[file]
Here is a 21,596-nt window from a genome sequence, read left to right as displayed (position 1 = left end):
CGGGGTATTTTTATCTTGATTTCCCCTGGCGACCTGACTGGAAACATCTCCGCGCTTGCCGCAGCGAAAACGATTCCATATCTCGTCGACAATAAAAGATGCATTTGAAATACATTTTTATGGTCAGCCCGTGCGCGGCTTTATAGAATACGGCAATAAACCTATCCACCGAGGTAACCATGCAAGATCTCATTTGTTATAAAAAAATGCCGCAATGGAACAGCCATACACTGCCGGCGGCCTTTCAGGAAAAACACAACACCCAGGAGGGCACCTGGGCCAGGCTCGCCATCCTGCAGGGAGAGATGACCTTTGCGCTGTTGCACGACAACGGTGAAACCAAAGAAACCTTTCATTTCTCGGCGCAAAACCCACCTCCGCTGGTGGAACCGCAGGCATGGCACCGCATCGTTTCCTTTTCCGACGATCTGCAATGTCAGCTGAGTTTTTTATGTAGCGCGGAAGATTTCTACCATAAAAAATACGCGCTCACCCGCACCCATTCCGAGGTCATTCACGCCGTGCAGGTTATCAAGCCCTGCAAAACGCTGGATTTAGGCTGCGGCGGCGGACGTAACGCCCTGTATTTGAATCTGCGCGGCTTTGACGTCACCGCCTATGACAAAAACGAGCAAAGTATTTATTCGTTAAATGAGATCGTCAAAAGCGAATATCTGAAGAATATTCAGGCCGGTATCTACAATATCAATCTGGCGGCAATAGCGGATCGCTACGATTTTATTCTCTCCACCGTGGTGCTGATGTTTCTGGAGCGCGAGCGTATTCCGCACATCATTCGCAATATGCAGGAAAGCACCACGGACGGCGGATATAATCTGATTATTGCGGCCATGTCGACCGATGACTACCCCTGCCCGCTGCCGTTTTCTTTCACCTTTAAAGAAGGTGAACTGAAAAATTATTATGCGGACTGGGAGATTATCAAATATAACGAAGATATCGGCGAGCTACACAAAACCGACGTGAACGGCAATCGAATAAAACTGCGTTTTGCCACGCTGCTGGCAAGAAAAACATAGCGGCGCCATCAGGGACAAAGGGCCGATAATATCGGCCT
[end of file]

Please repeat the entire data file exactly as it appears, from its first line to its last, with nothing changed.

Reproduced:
Here is a 21,596-nt window from a genome sequence, read left to right as displayed (position 1 = left end):
CGGGGTATTTTTATCTTGATTTCCCCTGGCGACCTGACTGGAAACATCTCCGCGCTTGCCGCAGCGAAAACGATTCCATATCTCGTCGACAATAAAAGATGCATTTGAAATACATTTTTATGGTCAGCCCGTGCGCGGCTTTATAGAATACGGCAATAAACCTATCCACCGAGGTAACCATGCAAGATCTCATTTGTTATAAAAAAATGCCGCAATGGAACAGCCATACACTGCCGGCGGCCTTTCAGGAAAAACACAACACCCAGGAGGGCACCTGGGCCAGGCTCGCCATCCTGCAGGGAGAGATGACCTTTGCGCTGTTGCACGACAACGGTGAAACCAAAGAAACCTTTCATTTCTCGGCGCAAAACCCACCTCCGCTGGTGGAACCGCAGGCATGGCACCGCATCGTTTCCTTTTCCGACGATCTGCAATGTCAGCTGAGTTTTTTATGTAGCGCGGAAGATTTCTACCATAAAAAATACGCGCTCACCCGCACCCATTCCGAGGTCATTCACGCCGTGCAGGTTATCAAGCCCTGCAAAACGCTGGATTTAGGCTGCGGCGGCGGACGTAACGCCCTGTATTTGAATCTGCGCGGCTTTGACGTCACCGCCTATGACAAAAACGAGCAAAGTATTTATTCGTTAAATGAGATCGTCAAAAGCGAATATCTGAAGAATATTCAGGCCGGTATCTACAATATCAATCTGGCGGCAATAGCGGATCGCTACGATTTTATTCTCTCCACCGTGGTGCTGATGTTTCTGGAGCGCGAGCGTATTCCGCACATCATTCGCAATATGCAGGAAAGCACCACGGACGGCGGATATAATCTGATTATTGCGGCCATGTCGACCGATGACTACCCCTGCCCGCTGCCGTTTTCTTTCACCTTTAAAGAAGGTGAACTGAAAAATTATTATGCGGACTGGGAGATTATCAAATATAACGAAGATATCGGCGAGCTACACAAAACCGACGTGAACGGCAATCGAATAAAACTGCGTTTTGCCACGCTGCTGGCAAGAAAAACATAGCGGCGCCATCAGGGACAAAGGGCCGATAATATCGGCCT